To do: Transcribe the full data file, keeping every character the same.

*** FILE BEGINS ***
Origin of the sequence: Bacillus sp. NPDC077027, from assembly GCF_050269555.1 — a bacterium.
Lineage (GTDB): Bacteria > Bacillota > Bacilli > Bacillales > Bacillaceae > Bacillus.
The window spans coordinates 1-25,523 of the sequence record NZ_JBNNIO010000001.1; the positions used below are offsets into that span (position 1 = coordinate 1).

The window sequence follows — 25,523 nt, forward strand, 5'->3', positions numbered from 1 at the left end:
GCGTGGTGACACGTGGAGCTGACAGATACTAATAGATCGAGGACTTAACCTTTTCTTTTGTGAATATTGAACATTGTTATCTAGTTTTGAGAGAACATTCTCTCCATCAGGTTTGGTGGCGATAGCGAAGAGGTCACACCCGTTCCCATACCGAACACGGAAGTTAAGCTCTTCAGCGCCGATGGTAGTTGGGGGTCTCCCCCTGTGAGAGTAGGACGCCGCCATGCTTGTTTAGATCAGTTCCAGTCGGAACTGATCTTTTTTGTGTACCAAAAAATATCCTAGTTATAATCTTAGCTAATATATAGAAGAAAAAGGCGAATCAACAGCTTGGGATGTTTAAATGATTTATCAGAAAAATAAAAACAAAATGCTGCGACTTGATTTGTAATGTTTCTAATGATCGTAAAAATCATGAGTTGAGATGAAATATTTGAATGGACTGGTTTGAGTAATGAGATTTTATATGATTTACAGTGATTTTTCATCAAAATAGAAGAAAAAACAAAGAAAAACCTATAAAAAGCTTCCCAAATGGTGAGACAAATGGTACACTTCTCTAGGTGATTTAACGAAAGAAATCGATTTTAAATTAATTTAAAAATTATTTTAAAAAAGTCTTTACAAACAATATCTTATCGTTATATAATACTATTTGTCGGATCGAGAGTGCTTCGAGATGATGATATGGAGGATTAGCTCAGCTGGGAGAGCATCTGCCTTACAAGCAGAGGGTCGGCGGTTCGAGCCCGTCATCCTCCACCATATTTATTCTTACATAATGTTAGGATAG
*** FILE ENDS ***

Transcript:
Origin of the sequence: Bacillus sp. NPDC077027, from assembly GCF_050269555.1 — a bacterium.
Lineage (GTDB): Bacteria > Bacillota > Bacilli > Bacillales > Bacillaceae > Bacillus.
The window spans coordinates 1-25,523 of the sequence record NZ_JBNNIO010000001.1; the positions used below are offsets into that span (position 1 = coordinate 1).

The window sequence follows — 25,523 nt, forward strand, 5'->3', positions numbered from 1 at the left end:
GCGTGGTGACACGTGGAGCTGACAGATACTAATAGATCGAGGACTTAACCTTTTCTTTTGTGAATATTGAACATTGTTATCTAGTTTTGAGAGAACATTCTCTCCATCAGGTTTGGTGGCGATAGCGAAGAGGTCACACCCGTTCCCATACCGAACACGGAAGTTAAGCTCTTCAGCGCCGATGGTAGTTGGGGGTCTCCCCCTGTGAGAGTAGGACGCCGCCATGCTTGTTTAGATCAGTTCCAGTCGGAACTGATCTTTTTTGTGTACCAAAAAATATCCTAGTTATAATCTTAGCTAATATATAGAAGAAAAAGGCGAATCAACAGCTTGGGATGTTTAAATGATTTATCAGAAAAATAAAAACAAAATGCTGCGACTTGATTTGTAATGTTTCTAATGATCGTAAAAATCATGAGTTGAGATGAAATATTTGAATGGACTGGTTTGAGTAATGAGATTTTATATGATTTACAGTGATTTTTCATCAAAATAGAAGAAAAAACAAAGAAAAACCTATAAAAAGCTTCCCAAATGGTGAGACAAATGGTACACTTCTCTAGGTGATTTAACGAAAGAAATCGATTTTAAATTAATTTAAAAATTATTTTAAAAAAGTCTTTACAAACAATATCTTATCGTTATATAATACTATTTGTCGGATCGAGAGTGCTTCGAGATGATGATATGGAGGATTAGCTCAGCTGGGAGAGCATCTGCCTTACAAGCAGAGGGTCGGCGGTTCGAGCCCGTCATCCTCCACCATATTTATTCTTACATAATGTTAGGATAG